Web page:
"

AgamemnonV2 says: Like the rest of the gaming media brave enough to report on this story (still nothing from IGN), it seems you have all reached a consensus: Bank of America is eviler. My conclusion? You’re all missing the point.

The video game industry is unregulated. It’s unchecked. Unsavory business practices are happening all the time and the popular video game media simply rolls with it and promotes it. And why? Because they receive kickbacks from publishers to keep their noses clean or else it becomes abundantly clear that the privilege of having access to privileged information would get axed, and, subsequently, so would their ratings (people are going to hit the sites in which they are reporting exclusive features).

I’ve talked about this before; we are a joke. We look at video games and say, “Eh, no biggie”. This is then reflected in EVERYTHING to do with video games, down to what is important, like journalistic integrity. It’s uncanny how all gaming media manages to reach a consensus on how a game rates. Even if it has glaring flaws it’ll still top out at “perfect”. Any notable outlet that has a reviewer that says otherwise is usually hanged, drawn, and quartered (have we all forgotten the GameSpot controversy over Kane & Lynch 2?).

Compare this to ANYTHING ELSE in the world with a critique system. Art, movies, music, etc. It’s the complete polar opposite of the gaming industry. Instead, people there insist good quality is a rarity. The video game industry does the complete opposite; almost everything is of ‘good quality’. And, therefore, we continue to look like the joke of the entertainment industry–a child’s play thing, where grown men with no social lives live in their parents’ basements.

Except the video game industry is anything but infantile. It rivals the movie industry in profit–a lot of A-list titles cost more in production than a number of summer blockbuster movies. Video game publishers are deeply invested and are turning a metric crap-ton of money. By Shai-hulud, one indie dev who made a demake and sold the alpha version of it is now one of the richest men on the planet. And yet STILL this stigma persists. Still we remain in the shackles of a post-80s media viewpoint of praising anything that Nintendo passes on to the masses.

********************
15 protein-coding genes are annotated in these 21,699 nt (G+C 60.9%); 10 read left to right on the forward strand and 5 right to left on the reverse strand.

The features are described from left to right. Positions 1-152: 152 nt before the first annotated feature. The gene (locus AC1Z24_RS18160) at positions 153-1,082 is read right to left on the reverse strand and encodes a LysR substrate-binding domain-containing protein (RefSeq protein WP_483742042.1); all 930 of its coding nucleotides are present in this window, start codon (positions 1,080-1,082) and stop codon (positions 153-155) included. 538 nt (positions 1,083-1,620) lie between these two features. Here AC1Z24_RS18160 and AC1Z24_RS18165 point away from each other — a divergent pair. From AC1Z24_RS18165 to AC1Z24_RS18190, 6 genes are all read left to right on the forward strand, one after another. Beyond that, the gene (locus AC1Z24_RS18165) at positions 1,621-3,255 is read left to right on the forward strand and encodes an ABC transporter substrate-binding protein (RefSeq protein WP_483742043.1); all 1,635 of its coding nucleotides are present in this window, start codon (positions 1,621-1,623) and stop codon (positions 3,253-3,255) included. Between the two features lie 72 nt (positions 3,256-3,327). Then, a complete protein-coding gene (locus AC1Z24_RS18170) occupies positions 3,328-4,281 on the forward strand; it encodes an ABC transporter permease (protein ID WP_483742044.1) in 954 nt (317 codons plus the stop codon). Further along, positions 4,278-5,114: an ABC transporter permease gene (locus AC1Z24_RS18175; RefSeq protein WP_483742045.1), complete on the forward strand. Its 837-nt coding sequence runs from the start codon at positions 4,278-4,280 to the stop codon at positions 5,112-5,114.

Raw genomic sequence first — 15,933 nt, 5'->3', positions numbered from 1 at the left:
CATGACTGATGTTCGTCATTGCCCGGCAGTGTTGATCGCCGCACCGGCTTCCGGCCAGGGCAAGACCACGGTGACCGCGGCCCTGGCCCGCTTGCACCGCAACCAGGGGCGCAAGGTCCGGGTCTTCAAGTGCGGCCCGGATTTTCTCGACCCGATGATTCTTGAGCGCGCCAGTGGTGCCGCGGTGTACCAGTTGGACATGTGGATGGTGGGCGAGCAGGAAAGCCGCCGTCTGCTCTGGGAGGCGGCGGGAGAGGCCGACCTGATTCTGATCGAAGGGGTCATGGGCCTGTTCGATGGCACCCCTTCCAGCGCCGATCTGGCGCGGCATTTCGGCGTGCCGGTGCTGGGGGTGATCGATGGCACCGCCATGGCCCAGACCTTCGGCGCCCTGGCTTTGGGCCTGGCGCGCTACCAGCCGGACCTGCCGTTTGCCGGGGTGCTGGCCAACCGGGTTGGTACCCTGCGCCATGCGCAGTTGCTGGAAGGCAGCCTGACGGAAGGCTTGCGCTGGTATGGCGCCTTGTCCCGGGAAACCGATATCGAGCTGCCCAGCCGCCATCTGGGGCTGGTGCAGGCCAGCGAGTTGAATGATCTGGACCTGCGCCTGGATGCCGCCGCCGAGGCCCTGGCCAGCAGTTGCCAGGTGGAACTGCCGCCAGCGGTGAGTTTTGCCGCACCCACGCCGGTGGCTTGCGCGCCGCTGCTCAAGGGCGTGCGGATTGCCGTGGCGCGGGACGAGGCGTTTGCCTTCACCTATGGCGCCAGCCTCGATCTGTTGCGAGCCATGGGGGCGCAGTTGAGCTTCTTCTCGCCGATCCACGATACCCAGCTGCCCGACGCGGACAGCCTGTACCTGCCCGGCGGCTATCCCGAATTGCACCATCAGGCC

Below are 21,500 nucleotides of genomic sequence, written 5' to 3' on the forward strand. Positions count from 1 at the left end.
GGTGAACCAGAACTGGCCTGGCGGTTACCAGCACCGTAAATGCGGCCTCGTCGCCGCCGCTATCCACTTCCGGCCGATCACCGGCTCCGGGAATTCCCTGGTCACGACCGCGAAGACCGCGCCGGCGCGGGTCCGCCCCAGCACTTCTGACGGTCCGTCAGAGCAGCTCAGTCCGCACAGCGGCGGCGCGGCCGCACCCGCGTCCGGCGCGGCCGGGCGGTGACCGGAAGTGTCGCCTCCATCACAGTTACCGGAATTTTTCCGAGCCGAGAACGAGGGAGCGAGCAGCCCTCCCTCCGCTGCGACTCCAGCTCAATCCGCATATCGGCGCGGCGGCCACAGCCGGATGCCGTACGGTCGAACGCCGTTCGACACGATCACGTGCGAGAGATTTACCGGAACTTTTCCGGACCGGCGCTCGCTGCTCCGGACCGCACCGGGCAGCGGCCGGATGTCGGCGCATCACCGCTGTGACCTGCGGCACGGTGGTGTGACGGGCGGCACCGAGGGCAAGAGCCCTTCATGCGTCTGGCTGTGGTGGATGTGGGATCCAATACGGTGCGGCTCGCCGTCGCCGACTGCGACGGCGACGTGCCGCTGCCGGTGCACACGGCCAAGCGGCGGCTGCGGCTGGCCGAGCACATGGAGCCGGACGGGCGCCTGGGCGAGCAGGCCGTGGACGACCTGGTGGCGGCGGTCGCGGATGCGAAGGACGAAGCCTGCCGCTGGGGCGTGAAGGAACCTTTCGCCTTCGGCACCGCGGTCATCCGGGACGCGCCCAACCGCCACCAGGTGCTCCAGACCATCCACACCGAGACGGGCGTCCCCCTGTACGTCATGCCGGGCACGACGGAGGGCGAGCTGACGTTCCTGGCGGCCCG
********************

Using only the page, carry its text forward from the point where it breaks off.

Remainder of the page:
This is a first step to making it stop. I’m sick and tired of the industry degrading into its nickel-and-dimming tactics. DLC, day one, or what ever, holding back content to sell it later, etc. Hell, these days I’m not entirely convinced that some developers didn’t deliberately sabotage their games so they could sell convenient “fixes” to it later. The MMO market is getting dominated by the RMT F2P business model. And now there’s all this swag nonsense with multiple product versions, all of which offer some exclusive arbitrary item in-game that usually ends up having zero value. And, for good measure, they’ll toss in some throw-away IOS/Android game that influences the game you play as well.

EA is heading off the effort to maximize their profits from what used to be a simple $50 purchase. They’re doing this by sweeping up popular franchises and dressing them up as whores to turn cheap tricks on Sunset Boulevard. And once they’re old and pruny, they “assimilate” their losses, lay off half the staff, and offer “key advisory positions” to some of the puppies that followed the orders from them to sabotage their integrity for a greater profit.

Bank of America is foreclosing on soldiers serving overseas, but we know about it. It’s being covered all over the world in major world media. EA is ruining developer’s lives, destroying companies, is misleading and backstabbing its customers, and the damn media of its own genre doesn’t even bat an eyelash. It needs to stop. And exposure is the first step to that.

Don’t play this down. EA deserves this.

"

Erm: EA Voted ‘Worst Company In America’ | Rock, Paper, Shotgun